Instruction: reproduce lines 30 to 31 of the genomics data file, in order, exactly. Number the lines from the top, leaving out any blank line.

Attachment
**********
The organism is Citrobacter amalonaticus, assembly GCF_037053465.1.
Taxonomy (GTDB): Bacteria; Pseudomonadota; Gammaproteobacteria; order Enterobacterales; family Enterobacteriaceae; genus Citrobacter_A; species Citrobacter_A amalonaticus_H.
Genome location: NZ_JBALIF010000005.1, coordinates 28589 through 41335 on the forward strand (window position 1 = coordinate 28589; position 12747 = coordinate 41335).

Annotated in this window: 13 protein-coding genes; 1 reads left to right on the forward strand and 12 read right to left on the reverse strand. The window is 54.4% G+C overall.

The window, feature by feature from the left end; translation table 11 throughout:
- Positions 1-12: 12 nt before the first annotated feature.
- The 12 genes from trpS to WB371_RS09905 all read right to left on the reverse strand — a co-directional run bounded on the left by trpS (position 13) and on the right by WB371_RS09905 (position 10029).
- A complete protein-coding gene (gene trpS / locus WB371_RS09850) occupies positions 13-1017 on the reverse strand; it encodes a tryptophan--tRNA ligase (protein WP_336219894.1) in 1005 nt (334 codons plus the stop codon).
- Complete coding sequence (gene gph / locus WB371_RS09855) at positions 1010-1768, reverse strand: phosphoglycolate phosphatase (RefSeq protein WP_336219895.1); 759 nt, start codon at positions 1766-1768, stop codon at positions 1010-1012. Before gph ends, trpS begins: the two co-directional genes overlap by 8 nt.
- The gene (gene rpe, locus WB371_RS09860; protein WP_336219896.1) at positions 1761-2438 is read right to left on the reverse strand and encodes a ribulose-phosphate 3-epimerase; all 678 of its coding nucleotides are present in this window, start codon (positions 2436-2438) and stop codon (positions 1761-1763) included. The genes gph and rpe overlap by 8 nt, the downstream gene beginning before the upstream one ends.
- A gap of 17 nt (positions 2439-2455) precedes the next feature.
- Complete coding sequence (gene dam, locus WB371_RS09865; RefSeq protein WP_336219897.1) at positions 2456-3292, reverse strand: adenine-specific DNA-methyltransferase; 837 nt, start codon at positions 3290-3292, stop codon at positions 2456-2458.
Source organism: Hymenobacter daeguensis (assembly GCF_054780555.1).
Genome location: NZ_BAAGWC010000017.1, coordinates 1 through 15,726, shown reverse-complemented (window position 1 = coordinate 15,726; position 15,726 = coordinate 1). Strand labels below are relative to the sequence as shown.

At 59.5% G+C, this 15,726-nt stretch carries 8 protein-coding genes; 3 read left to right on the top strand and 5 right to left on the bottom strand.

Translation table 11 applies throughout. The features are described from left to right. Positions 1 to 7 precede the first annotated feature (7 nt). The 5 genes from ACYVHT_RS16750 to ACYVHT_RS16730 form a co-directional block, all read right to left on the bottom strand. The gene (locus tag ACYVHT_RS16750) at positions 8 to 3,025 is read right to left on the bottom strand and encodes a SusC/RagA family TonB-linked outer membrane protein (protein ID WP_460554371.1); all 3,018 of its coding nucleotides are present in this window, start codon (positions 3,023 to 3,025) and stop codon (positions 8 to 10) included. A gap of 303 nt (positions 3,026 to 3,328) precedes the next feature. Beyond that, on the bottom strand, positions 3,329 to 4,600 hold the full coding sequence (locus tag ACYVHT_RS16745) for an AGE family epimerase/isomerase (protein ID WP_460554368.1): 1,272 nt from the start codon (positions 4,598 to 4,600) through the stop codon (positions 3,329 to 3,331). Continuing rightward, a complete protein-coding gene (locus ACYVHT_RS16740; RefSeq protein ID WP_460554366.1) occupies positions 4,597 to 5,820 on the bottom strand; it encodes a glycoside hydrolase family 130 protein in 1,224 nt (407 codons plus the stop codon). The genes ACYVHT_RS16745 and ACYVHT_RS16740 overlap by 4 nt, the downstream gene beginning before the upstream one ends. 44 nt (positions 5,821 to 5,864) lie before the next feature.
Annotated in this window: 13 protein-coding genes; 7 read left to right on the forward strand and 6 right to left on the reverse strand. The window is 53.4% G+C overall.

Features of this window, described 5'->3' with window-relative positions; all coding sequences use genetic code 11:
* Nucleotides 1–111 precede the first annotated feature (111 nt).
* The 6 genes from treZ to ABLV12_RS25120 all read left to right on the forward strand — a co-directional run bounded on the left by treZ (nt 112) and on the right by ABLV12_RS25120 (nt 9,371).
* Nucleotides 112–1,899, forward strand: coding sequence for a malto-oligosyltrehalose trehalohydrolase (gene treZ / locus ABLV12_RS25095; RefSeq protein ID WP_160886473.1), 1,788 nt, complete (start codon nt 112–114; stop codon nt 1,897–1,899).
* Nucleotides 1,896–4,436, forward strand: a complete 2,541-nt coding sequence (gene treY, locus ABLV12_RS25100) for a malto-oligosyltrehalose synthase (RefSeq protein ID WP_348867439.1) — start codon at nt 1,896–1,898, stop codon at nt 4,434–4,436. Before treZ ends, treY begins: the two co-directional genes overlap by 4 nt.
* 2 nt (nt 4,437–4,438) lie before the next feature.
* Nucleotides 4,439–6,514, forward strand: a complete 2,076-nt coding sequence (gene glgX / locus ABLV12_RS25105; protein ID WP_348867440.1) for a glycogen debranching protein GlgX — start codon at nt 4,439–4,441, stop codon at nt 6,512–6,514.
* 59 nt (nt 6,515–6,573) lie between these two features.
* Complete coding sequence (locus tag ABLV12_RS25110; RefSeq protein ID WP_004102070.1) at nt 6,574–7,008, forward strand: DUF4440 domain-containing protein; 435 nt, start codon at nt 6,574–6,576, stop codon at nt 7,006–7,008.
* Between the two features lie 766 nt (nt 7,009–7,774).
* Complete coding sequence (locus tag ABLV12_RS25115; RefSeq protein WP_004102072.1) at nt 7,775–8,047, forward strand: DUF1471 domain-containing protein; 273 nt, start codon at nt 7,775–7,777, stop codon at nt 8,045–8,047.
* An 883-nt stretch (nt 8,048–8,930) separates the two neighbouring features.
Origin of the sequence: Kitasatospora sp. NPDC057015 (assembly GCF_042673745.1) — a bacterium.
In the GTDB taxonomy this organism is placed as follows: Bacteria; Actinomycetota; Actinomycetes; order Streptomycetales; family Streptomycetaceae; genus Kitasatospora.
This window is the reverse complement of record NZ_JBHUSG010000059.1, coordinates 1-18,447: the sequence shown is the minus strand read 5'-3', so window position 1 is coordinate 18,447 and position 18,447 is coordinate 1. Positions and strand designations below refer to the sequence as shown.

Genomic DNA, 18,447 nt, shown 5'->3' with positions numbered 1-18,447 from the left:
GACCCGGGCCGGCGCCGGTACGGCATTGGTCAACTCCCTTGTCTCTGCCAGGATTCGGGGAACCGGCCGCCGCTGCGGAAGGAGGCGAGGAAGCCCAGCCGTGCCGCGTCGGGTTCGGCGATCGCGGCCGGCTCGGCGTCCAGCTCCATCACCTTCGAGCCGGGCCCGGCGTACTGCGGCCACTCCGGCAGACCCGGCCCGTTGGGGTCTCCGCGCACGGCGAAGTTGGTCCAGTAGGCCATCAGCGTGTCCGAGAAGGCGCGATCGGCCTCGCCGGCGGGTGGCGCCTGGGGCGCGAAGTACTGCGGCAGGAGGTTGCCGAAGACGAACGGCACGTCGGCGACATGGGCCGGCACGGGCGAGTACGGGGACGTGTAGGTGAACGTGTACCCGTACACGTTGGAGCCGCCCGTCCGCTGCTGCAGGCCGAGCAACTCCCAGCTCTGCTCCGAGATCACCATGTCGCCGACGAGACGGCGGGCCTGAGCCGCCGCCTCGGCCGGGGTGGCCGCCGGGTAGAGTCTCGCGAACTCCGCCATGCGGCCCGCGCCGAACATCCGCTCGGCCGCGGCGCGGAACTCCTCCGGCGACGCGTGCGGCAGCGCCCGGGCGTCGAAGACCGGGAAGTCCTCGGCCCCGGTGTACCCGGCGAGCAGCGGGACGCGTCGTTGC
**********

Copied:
Origin of the sequence: Kitasatospora sp. NPDC057015 (assembly GCF_042673745.1) — a bacterium.
In the GTDB taxonomy this organism is placed as follows: Bacteria; Actinomycetota; Actinomycetes; order Streptomycetales; family Streptomycetaceae; genus Kitasatospora.